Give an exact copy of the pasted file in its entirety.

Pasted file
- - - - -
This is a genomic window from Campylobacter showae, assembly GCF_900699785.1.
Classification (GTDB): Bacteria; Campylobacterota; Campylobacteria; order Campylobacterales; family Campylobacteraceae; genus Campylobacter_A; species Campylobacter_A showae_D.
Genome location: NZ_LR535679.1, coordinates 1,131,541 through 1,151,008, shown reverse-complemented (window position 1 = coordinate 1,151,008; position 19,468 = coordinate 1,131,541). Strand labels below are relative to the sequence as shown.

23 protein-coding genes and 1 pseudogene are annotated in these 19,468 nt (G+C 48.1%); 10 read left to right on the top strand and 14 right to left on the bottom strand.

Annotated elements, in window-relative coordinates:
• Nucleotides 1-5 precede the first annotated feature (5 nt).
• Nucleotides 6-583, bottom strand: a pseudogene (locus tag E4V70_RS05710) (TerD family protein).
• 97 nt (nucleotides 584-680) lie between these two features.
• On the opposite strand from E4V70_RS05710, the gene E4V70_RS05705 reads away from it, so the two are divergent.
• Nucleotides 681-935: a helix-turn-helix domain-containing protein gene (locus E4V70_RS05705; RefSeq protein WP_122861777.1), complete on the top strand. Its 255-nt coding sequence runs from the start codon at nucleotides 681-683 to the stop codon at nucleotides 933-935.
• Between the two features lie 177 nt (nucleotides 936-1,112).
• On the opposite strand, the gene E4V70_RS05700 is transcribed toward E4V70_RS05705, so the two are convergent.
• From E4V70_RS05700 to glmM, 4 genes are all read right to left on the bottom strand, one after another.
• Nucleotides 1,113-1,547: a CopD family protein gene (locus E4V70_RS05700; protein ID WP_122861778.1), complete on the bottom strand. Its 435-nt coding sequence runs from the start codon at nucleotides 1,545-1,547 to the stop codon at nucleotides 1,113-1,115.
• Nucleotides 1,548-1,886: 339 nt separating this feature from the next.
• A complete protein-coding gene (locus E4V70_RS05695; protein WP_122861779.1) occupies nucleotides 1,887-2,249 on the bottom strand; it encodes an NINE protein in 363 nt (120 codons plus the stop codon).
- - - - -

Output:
This is a genomic window from Campylobacter showae, assembly GCF_900699785.1.
Classification (GTDB): Bacteria; Campylobacterota; Campylobacteria; order Campylobacterales; family Campylobacteraceae; genus Campylobacter_A; species Campylobacter_A showae_D.
Genome location: NZ_LR535679.1, coordinates 1,131,541 through 1,151,008, shown reverse-complemented (window position 1 = coordinate 1,151,008; position 19,468 = coordinate 1,131,541). Strand labels below are relative to the sequence as shown.

23 protein-coding genes and 1 pseudogene are annotated in these 19,468 nt (G+C 48.1%); 10 read left to right on the top strand and 14 right to left on the bottom strand.

Annotated elements, in window-relative coordinates:
• Nucleotides 1-5 precede the first annotated feature (5 nt).
• Nucleotides 6-583, bottom strand: a pseudogene (locus tag E4V70_RS05710) (TerD family protein).
• 97 nt (nucleotides 584-680) lie between these two features.
• On the opposite strand from E4V70_RS05710, the gene E4V70_RS05705 reads away from it, so the two are divergent.
• Nucleotides 681-935: a helix-turn-helix domain-containing protein gene (locus E4V70_RS05705; RefSeq protein WP_122861777.1), complete on the top strand. Its 255-nt coding sequence runs from the start codon at nucleotides 681-683 to the stop codon at nucleotides 933-935.
• Between the two features lie 177 nt (nucleotides 936-1,112).
• On the opposite strand, the gene E4V70_RS05700 is transcribed toward E4V70_RS05705, so the two are convergent.
• From E4V70_RS05700 to glmM, 4 genes are all read right to left on the bottom strand, one after another.
• Nucleotides 1,113-1,547: a CopD family protein gene (locus E4V70_RS05700; protein ID WP_122861778.1), complete on the bottom strand. Its 435-nt coding sequence runs from the start codon at nucleotides 1,545-1,547 to the stop codon at nucleotides 1,113-1,115.
• Nucleotides 1,548-1,886: 339 nt separating this feature from the next.
• A complete protein-coding gene (locus E4V70_RS05695; protein WP_122861779.1) occupies nucleotides 1,887-2,249 on the bottom strand; it encodes an NINE protein in 363 nt (120 codons plus the stop codon).